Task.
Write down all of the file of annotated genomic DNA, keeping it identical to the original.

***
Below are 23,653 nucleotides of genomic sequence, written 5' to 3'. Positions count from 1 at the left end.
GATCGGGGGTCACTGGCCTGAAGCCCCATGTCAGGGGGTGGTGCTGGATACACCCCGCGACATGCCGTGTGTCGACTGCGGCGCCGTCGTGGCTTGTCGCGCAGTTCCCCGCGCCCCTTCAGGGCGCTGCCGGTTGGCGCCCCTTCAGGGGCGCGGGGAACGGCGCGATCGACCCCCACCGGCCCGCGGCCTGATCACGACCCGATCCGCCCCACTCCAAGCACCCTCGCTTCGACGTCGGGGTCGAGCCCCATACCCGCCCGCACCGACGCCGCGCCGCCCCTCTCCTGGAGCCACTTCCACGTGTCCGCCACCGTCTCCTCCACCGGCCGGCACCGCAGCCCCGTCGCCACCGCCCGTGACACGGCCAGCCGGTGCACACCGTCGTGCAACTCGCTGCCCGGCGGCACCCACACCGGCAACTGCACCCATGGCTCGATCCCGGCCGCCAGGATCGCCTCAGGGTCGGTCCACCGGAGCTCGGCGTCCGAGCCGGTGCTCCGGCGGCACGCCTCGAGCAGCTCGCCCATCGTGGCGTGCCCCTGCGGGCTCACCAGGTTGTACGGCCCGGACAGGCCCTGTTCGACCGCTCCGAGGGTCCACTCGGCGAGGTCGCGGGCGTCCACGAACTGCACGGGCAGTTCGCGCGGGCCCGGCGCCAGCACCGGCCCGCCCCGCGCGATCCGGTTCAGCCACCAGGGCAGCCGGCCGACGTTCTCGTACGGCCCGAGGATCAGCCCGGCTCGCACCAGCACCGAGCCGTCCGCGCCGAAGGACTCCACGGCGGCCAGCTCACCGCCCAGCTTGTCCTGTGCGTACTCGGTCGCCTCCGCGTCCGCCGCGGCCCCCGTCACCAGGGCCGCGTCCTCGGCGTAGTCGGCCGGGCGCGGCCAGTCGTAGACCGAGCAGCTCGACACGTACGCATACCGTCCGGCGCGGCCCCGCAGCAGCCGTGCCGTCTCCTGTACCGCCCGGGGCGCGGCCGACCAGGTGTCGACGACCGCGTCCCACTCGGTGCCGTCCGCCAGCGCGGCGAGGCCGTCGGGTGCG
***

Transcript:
Below are 23,653 nucleotides of genomic sequence, written 5' to 3'. Positions count from 1 at the left end.
GATCGGGGGTCACTGGCCTGAAGCCCCATGTCAGGGGGTGGTGCTGGATACACCCCGCGACATGCCGTGTGTCGACTGCGGCGCCGTCGTGGCTTGTCGCGCAGTTCCCCGCGCCCCTTCAGGGCGCTGCCGGTTGGCGCCCCTTCAGGGGCGCGGGGAACGGCGCGATCGACCCCCACCGGCCCGCGGCCTGATCACGACCCGATCCGCCCCACTCCAAGCACCCTCGCTTCGACGTCGGGGTCGAGCCCCATACCCGCCCGCACCGACGCCGCGCCGCCCCTCTCCTGGAGCCACTTCCACGTGTCCGCCACCGTCTCCTCCACCGGCCGGCACCGCAGCCCCGTCGCCACCGCCCGTGACACGGCCAGCCGGTGCACACCGTCGTGCAACTCGCTGCCCGGCGGCACCCACACCGGCAACTGCACCCATGGCTCGATCCCGGCCGCCAGGATCGCCTCAGGGTCGGTCCACCGGAGCTCGGCGTCCGAGCCGGTGCTCCGGCGGCACGCCTCGAGCAGCTCGCCCATCGTGGCGTGCCCCTGCGGGCTCACCAGGTTGTACGGCCCGGACAGGCCCTGTTCGACCGCTCCGAGGGTCCACTCGGCGAGGTCGCGGGCGTCCACGAACTGCACGGGCAGTTCGCGCGGGCCCGGCGCCAGCACCGGCCCGCCCCGCGCGATCCGGTTCAGCCACCAGGGCAGCCGGCCGACGTTCTCGTACGGCCCGAGGATCAGCCCGGCTCGCACCAGCACCGAGCCGTCCGCGCCGAAGGACTCCACGGCGGCCAGCTCACCGCCCAGCTTGTCCTGTGCGTACTCGGTCGCCTCCGCGTCCGCCGCGGCCCCCGTCACCAGGGCCGCGTCCTCGGCGTAGTCGGCCGGGCGCGGCCAGTCGTAGACCGAGCAGCTCGACACGTACGCATACCGTCCGGCGCGGCCCCGCAGCAGCCGTGCCGTCTCCTGTACCGCCCGGGGCGCGGCCGACCAGGTGTCGACGACCGCGTCCCACTCGGTGCCGTCCGCCAGCGCGGCGAGGCCGTCGGGTGCG